Not even false starts could temper Cincinnati's production. Andre Smith was called for a false start, setting up a second and 15 from the Colts 29-yard line with 11:42 remaining in the third. Giovani Bernard found a massive gap over the left side of the line for 20 yards, reaching the nine-yard line. After consecutive defensive penalties pushed Cincinnati to the Colts one-yard line, Green-Ellis shoved his body into the line of scrimmage for a touchdown, his second of the afternoon.

THE COLTS RE-ENTER THE GAME

With the Colts struggling to generating momentum in the first half, Indianapolis finally found evasive fortunes with around ten minutes remaining in the third quarter -- with a little help from the Bengals defense. Andrew Luck connected with Da'Rick Rogers on a short crossing pattern on a play that should have ended the possession with sure-handed tackling... which Cincinnati usually has. Instead, Reggie Nelson and Adam Jones missed their tackles and Rogers sprinted 69 yards for the touchdown to reduce Cincinnati's lead, 21-7.

JAY GRUDEN WAS ALRIGHT, BUT SOMETIMES... PART II

Kyle Cook was called for an illegal hands to the face with 8:34 remaining in the third, negating Andy Dalton's eight-yard scramble that picked up a first down and pushed Cincinnati back to their own 12 with 14 needed to convert the third down. Instead of drawing up a wicked pass that sustains the drive, Dalton hands off to Giovani Bernard on a draw and picks up six yards.

One could argue that the play was lacking trust in Cincinnati's passing offense or reiterated total trust in the Bengals defense -- considering that they JUST gave up a 69-yard touchdown on two missed tackles.

THE MOMENTUM OFFICIALLY OPENED FOR THE COLTS

A weak 30-yard punt later put Indianapolis at the Bengals 48-yard line. Facing decent coverage and no one home to watch Luck, who is evasive on the ground, sprints 29 yards to the Bengals 19-yard line. An incomplete pass later, Luck hit LaVon Brazill on a short crossing pattern. Any team employing sure-tackling defensive players should have quickly dropped him short of the first down marker. Oddly enough, the Bengals have no such players that warrant that much confidence on this play. Yet, much like Rogers' 69-yard touchdown, the Bengals defense embarrassed themselves by missing (at least) six tackles during his 19-yard touchdown run.

OFFENSE STICKS UP FOR THE DEFENSE

Having gone from enjoying a 21-point lead to only a touchdown within a few minutes of the third quarter, the Bengals special teams and offense decided to stand up for their troubled defense. After Brandon Tate took a 44-yard kickoff return to the Bengals 40-yard line, the Bengals picked up a quick first down on a pass interference.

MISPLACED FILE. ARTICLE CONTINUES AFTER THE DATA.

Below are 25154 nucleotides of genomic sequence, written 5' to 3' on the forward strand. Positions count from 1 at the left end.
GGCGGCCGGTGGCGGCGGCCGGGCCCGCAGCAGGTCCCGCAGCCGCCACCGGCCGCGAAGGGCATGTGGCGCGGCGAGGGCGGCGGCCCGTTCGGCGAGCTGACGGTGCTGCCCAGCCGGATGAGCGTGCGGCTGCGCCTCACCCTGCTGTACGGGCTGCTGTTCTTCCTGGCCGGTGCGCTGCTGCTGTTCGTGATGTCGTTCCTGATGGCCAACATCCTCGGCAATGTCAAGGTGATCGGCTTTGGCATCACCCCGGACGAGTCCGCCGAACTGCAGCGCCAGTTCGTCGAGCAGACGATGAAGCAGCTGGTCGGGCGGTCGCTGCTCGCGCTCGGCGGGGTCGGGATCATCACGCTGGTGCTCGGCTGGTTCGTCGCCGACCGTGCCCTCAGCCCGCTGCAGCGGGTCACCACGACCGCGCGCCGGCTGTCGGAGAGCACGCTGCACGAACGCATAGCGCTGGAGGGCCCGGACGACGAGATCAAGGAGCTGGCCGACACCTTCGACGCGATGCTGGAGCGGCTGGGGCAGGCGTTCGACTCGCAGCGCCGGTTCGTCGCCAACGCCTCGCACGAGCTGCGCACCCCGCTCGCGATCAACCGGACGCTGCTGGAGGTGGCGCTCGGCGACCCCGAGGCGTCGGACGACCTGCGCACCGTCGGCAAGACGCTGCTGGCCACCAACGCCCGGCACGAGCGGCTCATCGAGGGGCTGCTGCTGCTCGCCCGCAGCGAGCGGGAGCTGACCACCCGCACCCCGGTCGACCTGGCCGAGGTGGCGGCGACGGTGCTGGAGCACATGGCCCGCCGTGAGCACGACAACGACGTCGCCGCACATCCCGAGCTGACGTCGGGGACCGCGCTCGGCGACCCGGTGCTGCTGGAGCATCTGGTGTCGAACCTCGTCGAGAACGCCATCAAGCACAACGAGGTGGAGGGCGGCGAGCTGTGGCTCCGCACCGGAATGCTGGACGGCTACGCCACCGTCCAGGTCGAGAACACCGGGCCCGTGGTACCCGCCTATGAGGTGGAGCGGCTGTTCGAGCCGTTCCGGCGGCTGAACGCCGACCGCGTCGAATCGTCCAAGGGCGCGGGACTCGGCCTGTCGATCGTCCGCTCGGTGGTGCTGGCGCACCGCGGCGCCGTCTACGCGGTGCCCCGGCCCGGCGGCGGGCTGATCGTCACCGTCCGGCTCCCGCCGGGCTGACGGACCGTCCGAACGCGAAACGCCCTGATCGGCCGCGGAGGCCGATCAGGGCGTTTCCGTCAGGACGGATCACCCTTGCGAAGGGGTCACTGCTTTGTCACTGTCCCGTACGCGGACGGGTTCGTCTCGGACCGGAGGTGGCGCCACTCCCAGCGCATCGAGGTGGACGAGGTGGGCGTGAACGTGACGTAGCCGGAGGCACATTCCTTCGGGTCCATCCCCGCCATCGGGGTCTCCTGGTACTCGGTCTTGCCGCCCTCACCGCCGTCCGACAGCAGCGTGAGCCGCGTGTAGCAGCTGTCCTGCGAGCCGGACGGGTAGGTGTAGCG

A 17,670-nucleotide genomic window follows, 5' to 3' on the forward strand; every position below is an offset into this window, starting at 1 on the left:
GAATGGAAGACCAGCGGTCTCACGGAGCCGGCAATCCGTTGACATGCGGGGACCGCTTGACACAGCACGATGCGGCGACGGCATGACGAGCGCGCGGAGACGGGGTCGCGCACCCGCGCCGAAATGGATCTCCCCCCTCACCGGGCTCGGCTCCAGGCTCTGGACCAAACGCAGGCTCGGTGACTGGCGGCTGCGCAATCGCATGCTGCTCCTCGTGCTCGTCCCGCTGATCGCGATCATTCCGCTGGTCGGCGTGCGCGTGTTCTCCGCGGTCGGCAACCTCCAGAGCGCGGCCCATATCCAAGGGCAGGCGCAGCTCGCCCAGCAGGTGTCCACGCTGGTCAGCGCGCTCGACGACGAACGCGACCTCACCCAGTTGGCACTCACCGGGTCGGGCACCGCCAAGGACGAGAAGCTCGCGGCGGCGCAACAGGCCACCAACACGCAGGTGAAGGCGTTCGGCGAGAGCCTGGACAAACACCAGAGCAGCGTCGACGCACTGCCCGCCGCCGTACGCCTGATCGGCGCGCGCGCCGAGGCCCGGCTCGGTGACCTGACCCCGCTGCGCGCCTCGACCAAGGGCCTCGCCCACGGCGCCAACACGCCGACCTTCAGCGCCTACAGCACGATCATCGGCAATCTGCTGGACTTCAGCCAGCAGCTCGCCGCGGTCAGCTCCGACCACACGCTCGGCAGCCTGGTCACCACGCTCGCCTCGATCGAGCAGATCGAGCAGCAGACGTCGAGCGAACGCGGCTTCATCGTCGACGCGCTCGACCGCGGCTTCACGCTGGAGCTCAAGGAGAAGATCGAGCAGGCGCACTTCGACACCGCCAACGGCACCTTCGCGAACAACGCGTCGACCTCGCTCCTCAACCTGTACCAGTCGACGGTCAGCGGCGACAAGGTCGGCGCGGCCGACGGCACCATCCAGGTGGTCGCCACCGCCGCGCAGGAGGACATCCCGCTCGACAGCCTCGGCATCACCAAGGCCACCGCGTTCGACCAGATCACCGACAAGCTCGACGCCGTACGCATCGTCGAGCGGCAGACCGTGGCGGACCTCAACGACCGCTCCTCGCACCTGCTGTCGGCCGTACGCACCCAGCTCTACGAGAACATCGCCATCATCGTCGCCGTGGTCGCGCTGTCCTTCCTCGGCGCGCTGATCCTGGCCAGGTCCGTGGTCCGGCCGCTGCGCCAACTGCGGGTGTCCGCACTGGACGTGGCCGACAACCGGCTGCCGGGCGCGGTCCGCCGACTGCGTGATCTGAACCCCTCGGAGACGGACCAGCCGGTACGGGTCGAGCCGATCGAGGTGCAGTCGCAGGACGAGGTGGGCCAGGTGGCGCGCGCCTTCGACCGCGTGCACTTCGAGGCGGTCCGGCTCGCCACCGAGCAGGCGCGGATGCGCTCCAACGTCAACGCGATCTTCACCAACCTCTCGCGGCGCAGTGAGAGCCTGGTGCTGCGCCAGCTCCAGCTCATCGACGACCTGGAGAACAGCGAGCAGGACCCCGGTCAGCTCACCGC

Eventually the Bengals have third and two from the Colts 34-yard line with 4:08 remaining in the third, Giovani Bernard escapes from the backfield and takes a 45-degree angle towards the left sidelines. Dalton floated the football to an open Bernard, who gained 21 yards to the 13-yard line. A LaRon Landry unnecessary roughness tacked on seven yards. Two plays later from the Colts one-yard line, Dalton faked the handoff to Green-Ellis and nailed a wide open Jermaine Gresham near the front left pylon for a touchdown with 3:12 remaining in the third, reclaiming some of Cincinnati's lost momentum.

OFFENSE STICKS UP FOR THE DEFENSE, PART II

Another quality Brandon Tate return (19 yards), this time on a punt puts Cincinnati at Bengals 41-yard line. Despite losing three yards on Marvin Jones' end around, the Colts were called for taunting, putting the Bengals at the Colts 44-yard line. Later during the possession, Andy Dalton found Marvin Jones down the left sidelines with the second-year receiver turning around and making an amazing grab at the Colts 11-yard line. Two plays later, Dalton lowered a beautiful pass over A.J. Green's shoulder for the nine-yard touchdown reception, reclaiming a 21-point lead, 35-14.

NOT QUITE OVER... BUT IT REALLY WAS

Despite the momentum recovery, the Indianapolis Colts refused to collapse. With 9:54 remaining in the fourth quarter, Luck airs a beautiful deep pass down the right sidelines, targeting LaVon Brazill. Terence Newman allowed the inside release, believing that safety Chris Crocker would help over the top. He didn't, leaving Brazill open for 29-yard touchdown reception and reducing Cincinnati's lead 35-21.

This time Cincinnati's offense didn't respond very well, going three and out. Kevin Huber smoked a 70-yarder into the endzone, putting Indianapolis at their own 20 with 8:07 remaining in the game. The defense, recovering from three second half touchdowns allowed, forced a three and out and Brandon Tate returned the punt 43 yards back to the Colts 29-yard line with 7:18 remaining.

Cincinnati took a 42-21 lead with 4:03 remaining when Andy Dalton faked the handoff on third and two from the Colts eight-yard line on a bootleg to the right. Noticing that no one was paying attention to him, Dalton took off and easily scored an eight-yard touchdown to give Cincinnati the 21-point lead. Indianapolis could add another touchdown late in the game, but it was all but sealed by then.